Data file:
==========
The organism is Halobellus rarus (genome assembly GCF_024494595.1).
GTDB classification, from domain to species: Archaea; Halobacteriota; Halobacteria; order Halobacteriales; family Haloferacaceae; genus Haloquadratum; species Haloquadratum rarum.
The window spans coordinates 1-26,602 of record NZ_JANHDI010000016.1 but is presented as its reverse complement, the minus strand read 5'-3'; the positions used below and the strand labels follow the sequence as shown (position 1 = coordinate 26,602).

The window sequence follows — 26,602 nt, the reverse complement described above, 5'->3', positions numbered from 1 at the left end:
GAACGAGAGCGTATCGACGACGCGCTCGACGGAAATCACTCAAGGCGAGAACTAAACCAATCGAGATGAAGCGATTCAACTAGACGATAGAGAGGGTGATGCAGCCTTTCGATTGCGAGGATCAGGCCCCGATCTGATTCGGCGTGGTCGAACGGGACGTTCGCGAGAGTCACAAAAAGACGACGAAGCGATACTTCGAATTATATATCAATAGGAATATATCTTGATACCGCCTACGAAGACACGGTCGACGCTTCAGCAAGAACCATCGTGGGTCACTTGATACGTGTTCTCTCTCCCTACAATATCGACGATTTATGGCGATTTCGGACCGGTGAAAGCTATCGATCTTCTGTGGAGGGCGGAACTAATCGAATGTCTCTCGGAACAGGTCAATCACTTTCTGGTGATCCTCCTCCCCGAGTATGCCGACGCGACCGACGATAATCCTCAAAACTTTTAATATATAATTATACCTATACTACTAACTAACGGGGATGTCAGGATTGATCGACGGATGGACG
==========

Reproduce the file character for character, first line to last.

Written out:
The organism is Halobellus rarus (genome assembly GCF_024494595.1).
GTDB classification, from domain to species: Archaea; Halobacteriota; Halobacteria; order Halobacteriales; family Haloferacaceae; genus Haloquadratum; species Haloquadratum rarum.
The window spans coordinates 1-26,602 of record NZ_JANHDI010000016.1 but is presented as its reverse complement, the minus strand read 5'-3'; the positions used below and the strand labels follow the sequence as shown (position 1 = coordinate 26,602).

The window sequence follows — 26,602 nt, the reverse complement described above, 5'->3', positions numbered from 1 at the left end:
GAACGAGAGCGTATCGACGACGCGCTCGACGGAAATCACTCAAGGCGAGAACTAAACCAATCGAGATGAAGCGATTCAACTAGACGATAGAGAGGGTGATGCAGCCTTTCGATTGCGAGGATCAGGCCCCGATCTGATTCGGCGTGGTCGAACGGGACGTTCGCGAGAGTCACAAAAAGACGACGAAGCGATACTTCGAATTATATATCAATAGGAATATATCTTGATACCGCCTACGAAGACACGGTCGACGCTTCAGCAAGAACCATCGTGGGTCACTTGATACGTGTTCTCTCTCCCTACAATATCGACGATTTATGGCGATTTCGGACCGGTGAAAGCTATCGATCTTCTGTGGAGGGCGGAACTAATCGAATGTCTCTCGGAACAGGTCAATCACTTTCTGGTGATCCTCCTCCCCGAGTATGCCGACGCGACCGACGATAATCCTCAAAACTTTTAATATATAATTATACCTATACTACTAACTAACGGGGATGTCAGGATTGATCGACGGATGGACG